Am I a saver or a spender Part II – transportation.

In my initial post searching for the answer to the question above I looked at one of the big spend items for our family – housing. Today I’ll look at my family’s transportation spending where once again I think we’re doing some things right and some things wrong.

We live in New Hampshire and I work in Massachusetts with a commute of about 45 minutes each way. This is offset by my wife who works a couple miles away from our house.  We chose our housing location when I was at another job but with a similar commute so this is nothing new to us. We accept the fact that our transportation costs are higher than they would be if we both had nearby jobs or lived in a state with a good public transportation system.

I do periodically look for a job that will bring me closer to home. However I make a good living at my current job and even after taking out the state income tax, reduced transportation costs and other factors I have not found a comparable job nearby. At some point the right job may be there but for now I will continue the daily commute.


My wife currently drives a 2012 Honda Odyssey. With two kids and a dog coupled with the shuttling to various activities and trips to the lake a minivan is the most practical vehicle for her to drive. We purchased this car new at the end of 2011 after getting 10+ years out of her Toyota Sienna and she will most likely keep this car for the same amount of time. Two cars in twenty years is a pretty good track record considering the wear and tear of transporting children and dogs. I’m pretty sure when we got rid of the Sienna there were still cheerios hiding in the nooks and crannies from when the children were younger.

I am currently driving a 2008 Toyota Camry. With the above referenced commute and extended commuting distances in the summer I average about 30K miles per year on my car. That means that roughly every six to seven years I end up buying a new car. If I was at all mechanically inclined I would keep my cars longer and repair the inevitable issues that arise when cars get over that 150K-180K mile marker but I’m not so I don’t.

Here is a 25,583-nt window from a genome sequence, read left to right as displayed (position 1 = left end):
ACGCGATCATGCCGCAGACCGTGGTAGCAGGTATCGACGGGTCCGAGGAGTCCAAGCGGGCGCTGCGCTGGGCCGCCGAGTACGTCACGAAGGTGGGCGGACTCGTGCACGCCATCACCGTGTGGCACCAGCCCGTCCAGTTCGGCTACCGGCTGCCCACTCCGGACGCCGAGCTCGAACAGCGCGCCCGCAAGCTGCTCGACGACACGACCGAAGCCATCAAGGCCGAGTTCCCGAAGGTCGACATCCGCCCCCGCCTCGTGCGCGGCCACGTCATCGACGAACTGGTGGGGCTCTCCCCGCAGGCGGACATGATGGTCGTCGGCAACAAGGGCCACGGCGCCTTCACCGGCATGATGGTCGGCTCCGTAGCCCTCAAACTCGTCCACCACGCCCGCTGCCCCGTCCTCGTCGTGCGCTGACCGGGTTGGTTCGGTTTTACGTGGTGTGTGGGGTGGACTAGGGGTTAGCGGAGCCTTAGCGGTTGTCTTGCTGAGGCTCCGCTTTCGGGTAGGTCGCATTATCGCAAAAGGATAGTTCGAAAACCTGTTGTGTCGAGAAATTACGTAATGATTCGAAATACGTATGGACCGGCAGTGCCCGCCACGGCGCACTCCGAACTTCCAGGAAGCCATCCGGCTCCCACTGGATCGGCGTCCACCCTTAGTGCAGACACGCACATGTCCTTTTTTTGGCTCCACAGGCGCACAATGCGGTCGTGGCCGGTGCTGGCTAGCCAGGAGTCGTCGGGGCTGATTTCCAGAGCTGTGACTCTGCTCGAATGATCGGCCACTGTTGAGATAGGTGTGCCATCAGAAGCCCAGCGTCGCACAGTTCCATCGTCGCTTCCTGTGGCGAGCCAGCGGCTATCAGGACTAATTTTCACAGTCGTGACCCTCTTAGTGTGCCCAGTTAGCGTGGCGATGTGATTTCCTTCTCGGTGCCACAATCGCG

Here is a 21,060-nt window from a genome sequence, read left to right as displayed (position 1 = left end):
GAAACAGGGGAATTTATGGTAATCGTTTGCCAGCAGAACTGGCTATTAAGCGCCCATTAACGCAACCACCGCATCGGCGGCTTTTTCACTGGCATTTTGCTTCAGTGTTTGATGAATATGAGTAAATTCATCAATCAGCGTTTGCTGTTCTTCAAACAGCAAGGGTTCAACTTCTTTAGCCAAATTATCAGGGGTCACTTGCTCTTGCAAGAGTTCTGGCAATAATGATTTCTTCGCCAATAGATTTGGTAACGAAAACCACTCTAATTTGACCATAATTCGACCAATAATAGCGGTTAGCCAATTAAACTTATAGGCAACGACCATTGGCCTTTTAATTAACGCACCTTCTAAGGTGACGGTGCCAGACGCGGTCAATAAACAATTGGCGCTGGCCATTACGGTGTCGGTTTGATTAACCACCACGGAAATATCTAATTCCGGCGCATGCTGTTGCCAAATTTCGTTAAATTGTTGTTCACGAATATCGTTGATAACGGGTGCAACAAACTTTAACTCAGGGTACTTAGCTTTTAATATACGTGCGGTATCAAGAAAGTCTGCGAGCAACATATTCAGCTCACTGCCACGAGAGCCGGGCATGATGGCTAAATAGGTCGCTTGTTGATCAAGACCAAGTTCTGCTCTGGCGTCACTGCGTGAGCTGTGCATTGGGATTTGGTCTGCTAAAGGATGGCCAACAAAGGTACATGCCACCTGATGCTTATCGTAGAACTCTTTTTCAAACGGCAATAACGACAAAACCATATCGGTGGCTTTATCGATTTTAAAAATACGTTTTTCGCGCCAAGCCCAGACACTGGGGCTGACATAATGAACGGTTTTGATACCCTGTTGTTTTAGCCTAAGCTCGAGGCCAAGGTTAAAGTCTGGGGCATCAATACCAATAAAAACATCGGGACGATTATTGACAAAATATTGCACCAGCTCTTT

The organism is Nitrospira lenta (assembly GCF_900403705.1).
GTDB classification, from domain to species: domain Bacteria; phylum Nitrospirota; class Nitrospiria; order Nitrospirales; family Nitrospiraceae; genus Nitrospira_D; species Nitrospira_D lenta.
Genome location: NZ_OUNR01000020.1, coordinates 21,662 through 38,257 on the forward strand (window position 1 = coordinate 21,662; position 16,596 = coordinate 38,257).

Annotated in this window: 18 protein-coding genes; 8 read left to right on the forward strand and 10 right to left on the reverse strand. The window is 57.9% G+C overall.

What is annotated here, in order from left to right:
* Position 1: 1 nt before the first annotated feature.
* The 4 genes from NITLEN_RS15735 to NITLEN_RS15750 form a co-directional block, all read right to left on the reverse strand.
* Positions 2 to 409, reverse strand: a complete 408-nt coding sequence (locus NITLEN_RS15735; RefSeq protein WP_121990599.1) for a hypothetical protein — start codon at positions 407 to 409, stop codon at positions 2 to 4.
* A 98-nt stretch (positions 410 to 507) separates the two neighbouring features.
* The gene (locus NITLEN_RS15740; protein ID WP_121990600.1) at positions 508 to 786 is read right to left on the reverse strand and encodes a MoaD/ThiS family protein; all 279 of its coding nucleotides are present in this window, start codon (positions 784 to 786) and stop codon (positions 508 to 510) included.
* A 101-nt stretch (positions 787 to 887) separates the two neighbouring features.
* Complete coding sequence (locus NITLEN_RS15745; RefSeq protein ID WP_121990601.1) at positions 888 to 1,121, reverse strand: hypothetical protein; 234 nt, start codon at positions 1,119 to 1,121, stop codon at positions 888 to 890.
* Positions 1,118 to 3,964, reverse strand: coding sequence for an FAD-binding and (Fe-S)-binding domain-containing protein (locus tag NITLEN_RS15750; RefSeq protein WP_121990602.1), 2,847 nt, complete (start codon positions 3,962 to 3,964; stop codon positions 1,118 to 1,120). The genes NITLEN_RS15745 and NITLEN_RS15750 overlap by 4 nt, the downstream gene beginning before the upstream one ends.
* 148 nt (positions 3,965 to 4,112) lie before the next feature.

My wife and I don’t get “bored” with our cars or feel the need to always have a car with that new car smell but when we buy we do buy new. For my wife, amortized over a ten year period, it seems reasonable. For me it comes down to the fact that I’m putting a lot of miles on per year and the idea of buying cars more frequently than I already do is not a concept that I look forward to. Could I buy a used with say 50K miles on it and save some money? Yes, I could but then I would be back looking for a car most likely a year to a year and a half earlier. Since we do not like having debt of any kind excluding our mortgage, we do not finance our cars unless there is 0% financing. Even if there is 0% financing it usually comes down to that or a rebate and most of the time crunching the numbers shows that taking the rebate is a better deal. We make car payments to ourselves to replenish the money we take out of savings to fund the purchases.

Kind of a balanced scorecard on the car front but I haven’t added one major transgression – a third car. My father in law had a 2009 Mustang convertible that he was selling. He knew that I had been looking longingly at that car and when he decided to sell he gave me a deal that was kind of hard to pass up. The car has about 45K miles on it and it is garaged during the winter months since it is not a snow car. It is superfluous and impractical, adds about $700 to my insurance and about $600 to my gas consumption but damn, it’s fun to drive with the top down in the summer.

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